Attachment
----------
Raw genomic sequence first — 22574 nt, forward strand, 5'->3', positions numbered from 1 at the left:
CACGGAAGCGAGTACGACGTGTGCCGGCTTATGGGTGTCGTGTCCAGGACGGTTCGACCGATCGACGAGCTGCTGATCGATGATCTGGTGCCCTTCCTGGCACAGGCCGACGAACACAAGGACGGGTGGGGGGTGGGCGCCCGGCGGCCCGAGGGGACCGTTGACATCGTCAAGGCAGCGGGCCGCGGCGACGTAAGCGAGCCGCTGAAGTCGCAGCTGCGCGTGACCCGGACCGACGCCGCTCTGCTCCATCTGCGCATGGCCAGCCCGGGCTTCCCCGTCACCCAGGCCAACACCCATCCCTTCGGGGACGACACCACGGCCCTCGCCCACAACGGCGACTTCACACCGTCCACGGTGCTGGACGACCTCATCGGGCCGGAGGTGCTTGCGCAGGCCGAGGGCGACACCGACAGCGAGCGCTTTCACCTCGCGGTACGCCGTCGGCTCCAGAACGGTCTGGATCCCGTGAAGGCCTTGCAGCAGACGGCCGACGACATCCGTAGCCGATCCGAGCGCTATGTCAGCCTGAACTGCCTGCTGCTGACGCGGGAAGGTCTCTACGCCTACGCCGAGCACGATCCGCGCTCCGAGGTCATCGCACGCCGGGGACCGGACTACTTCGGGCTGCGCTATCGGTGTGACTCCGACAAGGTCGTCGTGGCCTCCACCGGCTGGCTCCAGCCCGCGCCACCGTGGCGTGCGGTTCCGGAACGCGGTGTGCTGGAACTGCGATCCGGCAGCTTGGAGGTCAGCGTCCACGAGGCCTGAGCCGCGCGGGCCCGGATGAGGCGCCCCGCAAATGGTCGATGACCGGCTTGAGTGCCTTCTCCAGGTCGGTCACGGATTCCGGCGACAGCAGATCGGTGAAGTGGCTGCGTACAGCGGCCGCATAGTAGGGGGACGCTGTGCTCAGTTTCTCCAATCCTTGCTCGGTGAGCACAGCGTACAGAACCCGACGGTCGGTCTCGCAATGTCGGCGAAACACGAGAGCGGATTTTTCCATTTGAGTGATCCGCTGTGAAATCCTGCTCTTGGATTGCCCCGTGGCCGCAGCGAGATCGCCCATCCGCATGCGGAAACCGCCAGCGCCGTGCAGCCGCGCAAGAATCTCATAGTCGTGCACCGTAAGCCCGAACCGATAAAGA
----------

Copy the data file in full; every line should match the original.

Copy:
Raw genomic sequence first — 22574 nt, forward strand, 5'->3', positions numbered from 1 at the left:
CACGGAAGCGAGTACGACGTGTGCCGGCTTATGGGTGTCGTGTCCAGGACGGTTCGACCGATCGACGAGCTGCTGATCGATGATCTGGTGCCCTTCCTGGCACAGGCCGACGAACACAAGGACGGGTGGGGGGTGGGCGCCCGGCGGCCCGAGGGGACCGTTGACATCGTCAAGGCAGCGGGCCGCGGCGACGTAAGCGAGCCGCTGAAGTCGCAGCTGCGCGTGACCCGGACCGACGCCGCTCTGCTCCATCTGCGCATGGCCAGCCCGGGCTTCCCCGTCACCCAGGCCAACACCCATCCCTTCGGGGACGACACCACGGCCCTCGCCCACAACGGCGACTTCACACCGTCCACGGTGCTGGACGACCTCATCGGGCCGGAGGTGCTTGCGCAGGCCGAGGGCGACACCGACAGCGAGCGCTTTCACCTCGCGGTACGCCGTCGGCTCCAGAACGGTCTGGATCCCGTGAAGGCCTTGCAGCAGACGGCCGACGACATCCGTAGCCGATCCGAGCGCTATGTCAGCCTGAACTGCCTGCTGCTGACGCGGGAAGGTCTCTACGCCTACGCCGAGCACGATCCGCGCTCCGAGGTCATCGCACGCCGGGGACCGGACTACTTCGGGCTGCGCTATCGGTGTGACTCCGACAAGGTCGTCGTGGCCTCCACCGGCTGGCTCCAGCCCGCGCCACCGTGGCGTGCGGTTCCGGAACGCGGTGTGCTGGAACTGCGATCCGGCAGCTTGGAGGTCAGCGTCCACGAGGCCTGAGCCGCGCGGGCCCGGATGAGGCGCCCCGCAAATGGTCGATGACCGGCTTGAGTGCCTTCTCCAGGTCGGTCACGGATTCCGGCGACAGCAGATCGGTGAAGTGGCTGCGTACAGCGGCCGCATAGTAGGGGGACGCTGTGCTCAGTTTCTCCAATCCTTGCTCGGTGAGCACAGCGTACAGAACCCGACGGTCGGTCTCGCAATGTCGGCGAAACACGAGAGCGGATTTTTCCATTTGAGTGATCCGCTGTGAAATCCTGCTCTTGGATTGCCCCGTGGCCGCAGCGAGATCGCCCATCCGCATGCGGAAACCGCCAGCGCCGTGCAGCCGCGCAAGAATCTCATAGTCGTGCACCGTAAGCCCGAACCGATAAAGA